Autobiography is an exercise in self-forgiveness. … The older narrator looks back at his younger self with tenderness and pity, empathizing with its sorrows and allowing for its sins.

23. Marjane Satrapi

Here’s the problem: today, the description of the world is always reduced to yes or no, black or white. Superficial stories. Superhero stories. One side is the good one. The other one is evil.

24. Chimamanda Ngozi Adichie

Of course, not all fiction is honest, but fiction, by its very nature, creates the possibility of a certain kind of radical honesty that memoir does not.

25. Stevie Nicks

I won’t write a book until everybody is so old that they no longer care.

How to Write Someone Else’s Memoir

Maureen O’Connor writes about the ghostwriters responsible for a lot of the celebrity memoirs that we read:

Intimacy is the currency of memoir, and to preserve that feeling of direct access, the ghost’s job is, quite literally, to disappear.

While some ghostwriters have enough credentials to land them co-author status, most must accept a contract that pays well but requires them to keep their authorship a secret.

Isn’t a memoir written by someone else actually a biography? No, one prolific ghostwriter told O’Connor:

“Biographies are about looking at that person from the outside,” whereas “memoir is really trying to give the reader this person’s experience.”

How many celebrity memoirs are ghostwritten? A senior editor at a major publishing house told O’Connor, “I’d reckon 95 percent of memoirs by public figures involve a ghostwriter to some degree.”

O’Connor also discovered that “The problem with writing an article about ghostwriters is that nobody will go on the record.”

I Made Sense of My Childhood by Reading the Memoirs of Maya Angelou and June Jordan

Naomi Jackson pays tribute to the women whose memoirs taught her that she, “the child of working-class West Indian parents,” could become a writer.

About Maya Angelou’s I Know Why the Caged Bird Sings, which she read at age 12 or 13, Jackson writes “Her book showed me that it was possible to survive the scrapes of a rough childhood and to come out on the other side as a whole person.” In college Jackson came across June Jordan’s Soldier:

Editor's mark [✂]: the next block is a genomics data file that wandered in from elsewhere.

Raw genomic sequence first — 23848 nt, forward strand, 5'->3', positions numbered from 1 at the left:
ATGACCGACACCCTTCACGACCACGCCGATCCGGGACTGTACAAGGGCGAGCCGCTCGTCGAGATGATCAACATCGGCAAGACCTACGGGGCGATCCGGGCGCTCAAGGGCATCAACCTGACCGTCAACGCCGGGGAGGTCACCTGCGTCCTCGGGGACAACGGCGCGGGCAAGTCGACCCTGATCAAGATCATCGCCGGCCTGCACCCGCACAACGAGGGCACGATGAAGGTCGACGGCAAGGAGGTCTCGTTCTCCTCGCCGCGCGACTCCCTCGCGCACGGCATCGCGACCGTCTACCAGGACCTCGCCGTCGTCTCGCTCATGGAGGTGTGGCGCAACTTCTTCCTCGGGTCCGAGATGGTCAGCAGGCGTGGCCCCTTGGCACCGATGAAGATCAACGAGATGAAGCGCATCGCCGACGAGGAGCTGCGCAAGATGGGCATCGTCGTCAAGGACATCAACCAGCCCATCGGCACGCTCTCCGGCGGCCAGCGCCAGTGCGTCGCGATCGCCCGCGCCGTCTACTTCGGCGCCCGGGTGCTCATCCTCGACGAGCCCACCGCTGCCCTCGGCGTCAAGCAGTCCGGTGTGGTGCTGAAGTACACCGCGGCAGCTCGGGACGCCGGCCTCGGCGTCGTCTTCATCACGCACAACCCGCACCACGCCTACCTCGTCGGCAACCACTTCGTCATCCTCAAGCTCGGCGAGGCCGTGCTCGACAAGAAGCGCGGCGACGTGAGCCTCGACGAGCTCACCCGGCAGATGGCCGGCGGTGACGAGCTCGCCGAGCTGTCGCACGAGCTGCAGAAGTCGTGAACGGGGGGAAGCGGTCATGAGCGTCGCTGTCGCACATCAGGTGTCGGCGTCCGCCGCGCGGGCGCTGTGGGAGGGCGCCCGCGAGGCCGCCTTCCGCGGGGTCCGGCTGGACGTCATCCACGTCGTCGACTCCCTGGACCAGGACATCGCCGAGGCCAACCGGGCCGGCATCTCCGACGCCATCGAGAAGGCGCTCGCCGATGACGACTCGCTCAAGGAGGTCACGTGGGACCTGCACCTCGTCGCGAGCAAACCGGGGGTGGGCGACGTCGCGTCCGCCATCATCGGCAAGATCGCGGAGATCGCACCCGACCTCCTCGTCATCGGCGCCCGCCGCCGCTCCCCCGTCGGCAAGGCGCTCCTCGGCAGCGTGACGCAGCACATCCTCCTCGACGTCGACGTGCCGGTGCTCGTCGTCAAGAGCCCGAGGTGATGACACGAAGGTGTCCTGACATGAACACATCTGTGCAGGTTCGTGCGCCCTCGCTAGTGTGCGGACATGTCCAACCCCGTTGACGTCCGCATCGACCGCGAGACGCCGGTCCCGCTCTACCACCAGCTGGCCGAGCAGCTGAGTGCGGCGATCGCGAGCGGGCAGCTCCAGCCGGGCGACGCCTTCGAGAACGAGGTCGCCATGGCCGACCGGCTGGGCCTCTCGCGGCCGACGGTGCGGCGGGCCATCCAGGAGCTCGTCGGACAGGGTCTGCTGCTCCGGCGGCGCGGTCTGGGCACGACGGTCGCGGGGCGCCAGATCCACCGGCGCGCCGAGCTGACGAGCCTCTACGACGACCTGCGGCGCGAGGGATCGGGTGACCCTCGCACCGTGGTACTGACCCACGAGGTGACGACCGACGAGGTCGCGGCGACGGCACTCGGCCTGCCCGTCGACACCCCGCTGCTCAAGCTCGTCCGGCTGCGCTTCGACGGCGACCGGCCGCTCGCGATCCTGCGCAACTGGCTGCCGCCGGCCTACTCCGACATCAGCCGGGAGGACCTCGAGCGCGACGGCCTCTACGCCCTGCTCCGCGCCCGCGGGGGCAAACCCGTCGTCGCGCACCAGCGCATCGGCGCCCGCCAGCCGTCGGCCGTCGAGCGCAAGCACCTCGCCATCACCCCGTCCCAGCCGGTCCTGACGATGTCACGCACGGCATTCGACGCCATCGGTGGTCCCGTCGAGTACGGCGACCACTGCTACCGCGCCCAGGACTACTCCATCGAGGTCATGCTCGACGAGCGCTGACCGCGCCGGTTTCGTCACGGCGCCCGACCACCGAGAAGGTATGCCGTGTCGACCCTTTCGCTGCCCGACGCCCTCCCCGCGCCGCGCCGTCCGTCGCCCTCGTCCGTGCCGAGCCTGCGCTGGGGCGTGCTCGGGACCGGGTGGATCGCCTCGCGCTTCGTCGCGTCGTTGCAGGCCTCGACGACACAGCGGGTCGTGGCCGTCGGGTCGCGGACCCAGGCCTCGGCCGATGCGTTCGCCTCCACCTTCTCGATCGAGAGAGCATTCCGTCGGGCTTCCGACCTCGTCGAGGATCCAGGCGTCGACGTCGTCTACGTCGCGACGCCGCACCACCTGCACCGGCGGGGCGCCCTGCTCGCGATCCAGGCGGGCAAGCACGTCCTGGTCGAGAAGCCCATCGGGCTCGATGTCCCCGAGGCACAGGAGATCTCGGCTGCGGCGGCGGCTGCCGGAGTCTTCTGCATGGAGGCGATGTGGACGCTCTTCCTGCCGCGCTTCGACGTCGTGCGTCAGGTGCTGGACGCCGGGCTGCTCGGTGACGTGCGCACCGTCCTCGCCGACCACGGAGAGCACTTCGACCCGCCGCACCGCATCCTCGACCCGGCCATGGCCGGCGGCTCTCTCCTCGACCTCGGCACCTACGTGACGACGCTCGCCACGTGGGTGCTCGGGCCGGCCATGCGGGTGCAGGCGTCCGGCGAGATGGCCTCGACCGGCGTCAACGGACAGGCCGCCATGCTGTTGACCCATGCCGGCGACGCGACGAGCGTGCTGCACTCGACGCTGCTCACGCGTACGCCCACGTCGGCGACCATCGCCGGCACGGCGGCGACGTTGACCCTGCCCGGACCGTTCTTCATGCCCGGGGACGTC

Reading Jordan’s memoir prodded me to consider writing about my own life; it convinced me of the value of my story, which I wasn’t sure anyone cared about until then, and illustrated the benefit of writers’ bravery in breaking the taboo, especially strong in Caribbean communities, of telling family secrets.

The lesson that Jackson learned from reading these two memoirs was that “books could help heal readers.” Those books taught Jackson that writing the truth would make her stronger and would also help strengthen readers of the books she wrote.

What I Left Out of My Memoir

Mac McClelland’s memoir, Irritable Hearts, is “about grappling with post-traumatic-stress and major-depressive disorders.” She wrote the book because “reading it from someone else during the grappling would have helped me feel less ashamed.”

Yet there was one detail in the original manuscript that a friend warned her about:

“You and I both know that some people won’t bother reading beyond that. It’s easy for a reviewer to pull that detail out of the book and throw it into a review, out of context.”

McClelland never tells us what that detail was, but she does explain why she chose to leave it out because its inclusion would have detracted from the larger story about the nature of trauma that she had to tell.

The point of a memoir is not just to narrate events that occurred, but rather to shape those events so as to find their meaning. Sometimes figuring out what to omit can be just as hard as—or even harder than—knowing what to include.